Hypothetical model for a regulatory role of type I IFNs in the gut. IntestiFigure 1

Hypothetical model for a regulatory role of type I IFNs in the gut. Intestinal bacteria entering the mucosa after epithelial damage or exogenous administration of CpG ODNs are recognized by mucosal plasmacytoid dendritic cells (pDCs) via TLR9. Stimulated pDCs produce IFN-α/β, which promote epithelial regeneration or generation of regulatory T cell subsets (e.g., T regulatory 1 cells; Tr1).

It is well established that the adaptive immune system (in particular CD4+ T cells) is absolutely required for both gut homeostasis and a deregulated chronic immune response against the commensal microflora (13). Although the function of type I IFNs on T cells is incompletely understood, an important rationale for the trial of IFN treatment for UC was the known function of IFN-α/β on T cells. In fact, IFN-α/β was shown to stimulate production of the antiinflammatory cytokine IL-10 by human CD4+ T cells (14). Furthermore, IFN-α/β modulates Th1 responses (15) and inhibits production of Th2 cytokines (16), some of which (e.g., IL-5, IL-13) are upregulated in the mucosa of patients with UC (17). Interestingly, recent studies suggest that IFN-α/β is able to induce regulatory T cells (18) and, moreover, intestinal CD8+ plasmacytoid dendritic cells producing IFN-α/β after CpG ODN stimulation were shown to induce the differentiation of naive T cells to IL-10–secreting T regulatory 1–like cells (19).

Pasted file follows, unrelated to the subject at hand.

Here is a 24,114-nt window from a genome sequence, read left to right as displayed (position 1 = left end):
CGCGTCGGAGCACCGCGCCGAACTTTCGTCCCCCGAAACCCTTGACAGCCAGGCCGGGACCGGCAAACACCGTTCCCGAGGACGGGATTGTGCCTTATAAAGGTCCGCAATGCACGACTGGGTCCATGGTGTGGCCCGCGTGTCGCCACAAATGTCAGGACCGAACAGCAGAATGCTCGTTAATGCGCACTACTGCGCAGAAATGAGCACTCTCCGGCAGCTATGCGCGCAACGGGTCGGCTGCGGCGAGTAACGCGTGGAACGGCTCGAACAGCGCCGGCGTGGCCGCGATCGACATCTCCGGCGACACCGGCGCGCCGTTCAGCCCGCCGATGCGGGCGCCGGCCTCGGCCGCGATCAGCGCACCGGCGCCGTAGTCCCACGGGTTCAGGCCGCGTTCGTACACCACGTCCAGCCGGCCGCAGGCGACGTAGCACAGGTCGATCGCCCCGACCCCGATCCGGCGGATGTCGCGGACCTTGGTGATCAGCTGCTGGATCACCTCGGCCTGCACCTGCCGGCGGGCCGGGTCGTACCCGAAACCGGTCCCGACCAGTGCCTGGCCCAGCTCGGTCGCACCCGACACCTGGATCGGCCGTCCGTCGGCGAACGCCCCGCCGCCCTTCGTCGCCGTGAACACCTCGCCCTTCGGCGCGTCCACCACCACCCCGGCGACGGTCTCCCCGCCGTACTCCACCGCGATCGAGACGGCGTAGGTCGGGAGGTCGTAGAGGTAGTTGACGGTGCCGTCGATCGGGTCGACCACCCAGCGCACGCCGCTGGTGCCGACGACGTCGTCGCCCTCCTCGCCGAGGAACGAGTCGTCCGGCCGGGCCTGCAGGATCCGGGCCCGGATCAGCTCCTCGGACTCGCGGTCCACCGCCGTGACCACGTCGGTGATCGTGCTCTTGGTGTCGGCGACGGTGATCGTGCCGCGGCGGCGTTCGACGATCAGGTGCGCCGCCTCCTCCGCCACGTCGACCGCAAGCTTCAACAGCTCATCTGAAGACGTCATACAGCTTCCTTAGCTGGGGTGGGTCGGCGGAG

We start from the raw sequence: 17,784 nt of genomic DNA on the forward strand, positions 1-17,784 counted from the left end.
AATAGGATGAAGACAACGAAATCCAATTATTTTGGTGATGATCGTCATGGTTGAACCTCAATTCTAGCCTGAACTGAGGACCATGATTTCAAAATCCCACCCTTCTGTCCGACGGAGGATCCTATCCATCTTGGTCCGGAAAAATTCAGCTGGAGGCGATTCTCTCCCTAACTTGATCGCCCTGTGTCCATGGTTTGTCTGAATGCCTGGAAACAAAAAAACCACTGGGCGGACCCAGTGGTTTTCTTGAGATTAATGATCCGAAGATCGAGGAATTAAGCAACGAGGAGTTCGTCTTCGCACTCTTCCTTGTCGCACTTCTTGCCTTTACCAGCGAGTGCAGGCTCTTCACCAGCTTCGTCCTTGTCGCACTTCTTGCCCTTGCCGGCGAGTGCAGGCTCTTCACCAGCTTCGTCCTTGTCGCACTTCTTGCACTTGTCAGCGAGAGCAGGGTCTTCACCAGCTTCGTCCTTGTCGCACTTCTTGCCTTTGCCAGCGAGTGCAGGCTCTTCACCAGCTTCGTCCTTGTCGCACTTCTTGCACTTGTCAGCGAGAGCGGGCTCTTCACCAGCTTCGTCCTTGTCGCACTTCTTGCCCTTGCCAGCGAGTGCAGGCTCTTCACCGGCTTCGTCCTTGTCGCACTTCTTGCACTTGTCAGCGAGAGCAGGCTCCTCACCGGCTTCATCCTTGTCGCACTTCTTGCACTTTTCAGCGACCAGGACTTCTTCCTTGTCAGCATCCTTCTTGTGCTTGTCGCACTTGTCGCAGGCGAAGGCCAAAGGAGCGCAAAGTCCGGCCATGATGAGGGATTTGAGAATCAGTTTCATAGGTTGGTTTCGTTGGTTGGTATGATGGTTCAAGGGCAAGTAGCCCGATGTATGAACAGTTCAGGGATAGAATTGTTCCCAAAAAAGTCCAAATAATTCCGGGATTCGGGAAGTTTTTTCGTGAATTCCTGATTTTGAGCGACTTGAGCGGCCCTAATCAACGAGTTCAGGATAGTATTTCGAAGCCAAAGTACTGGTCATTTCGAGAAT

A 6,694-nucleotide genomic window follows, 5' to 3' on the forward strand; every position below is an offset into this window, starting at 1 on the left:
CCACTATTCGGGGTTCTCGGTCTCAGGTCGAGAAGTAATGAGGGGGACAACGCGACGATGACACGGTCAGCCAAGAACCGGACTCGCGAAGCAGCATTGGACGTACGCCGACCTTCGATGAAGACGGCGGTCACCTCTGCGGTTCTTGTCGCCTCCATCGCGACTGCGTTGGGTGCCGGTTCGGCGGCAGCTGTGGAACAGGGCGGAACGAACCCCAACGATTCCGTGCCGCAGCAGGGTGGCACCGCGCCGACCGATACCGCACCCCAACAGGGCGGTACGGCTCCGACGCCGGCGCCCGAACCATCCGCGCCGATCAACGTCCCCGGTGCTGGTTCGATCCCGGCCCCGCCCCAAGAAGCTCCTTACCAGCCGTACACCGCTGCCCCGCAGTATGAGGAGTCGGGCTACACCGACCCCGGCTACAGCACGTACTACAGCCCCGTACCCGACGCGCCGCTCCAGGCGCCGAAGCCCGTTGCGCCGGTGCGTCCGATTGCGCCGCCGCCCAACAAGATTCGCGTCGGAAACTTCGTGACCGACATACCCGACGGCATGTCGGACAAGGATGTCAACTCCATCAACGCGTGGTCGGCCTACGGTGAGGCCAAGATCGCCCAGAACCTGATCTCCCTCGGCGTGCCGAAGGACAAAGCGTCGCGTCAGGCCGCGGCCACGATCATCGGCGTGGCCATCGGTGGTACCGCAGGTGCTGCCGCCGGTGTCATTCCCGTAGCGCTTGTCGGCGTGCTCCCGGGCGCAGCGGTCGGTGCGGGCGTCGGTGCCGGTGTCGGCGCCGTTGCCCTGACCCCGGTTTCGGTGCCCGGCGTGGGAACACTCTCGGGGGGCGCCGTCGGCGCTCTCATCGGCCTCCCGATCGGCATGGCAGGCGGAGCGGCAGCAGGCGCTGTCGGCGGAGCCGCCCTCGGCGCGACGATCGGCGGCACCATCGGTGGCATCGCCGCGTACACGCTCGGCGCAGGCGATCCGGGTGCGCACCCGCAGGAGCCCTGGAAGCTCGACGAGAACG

The protective effect of CpG ODNs seems to be independent of IL-10, as they ameliorate spontaneous colitis in IL-10–deficient mice (7). However, a key remaining question is whether IFN-α/β treatment is beneficial in T cell–dependent animal models of colitis such as the well-established adoptive CD4+ CD45RBhigh transfer model (20). Such detailed characterization of the biological function of IFN-α/β in experimental animal models will undoubtedly be of great value for future clinical trials in IBD.

Footnotes

See the related article beginning on page 695.

Nonstandard abbreviations used: CpG ODN, CpG-containing oligodeoxynucleotide; DSS, dextran sulphate sodium; IBD, inflammatory bowel disease; TLR9, Toll-like receptor 9; UC, ulcerative colitis.

Conflict of interest: The authors have declared that no conflict of interest exists.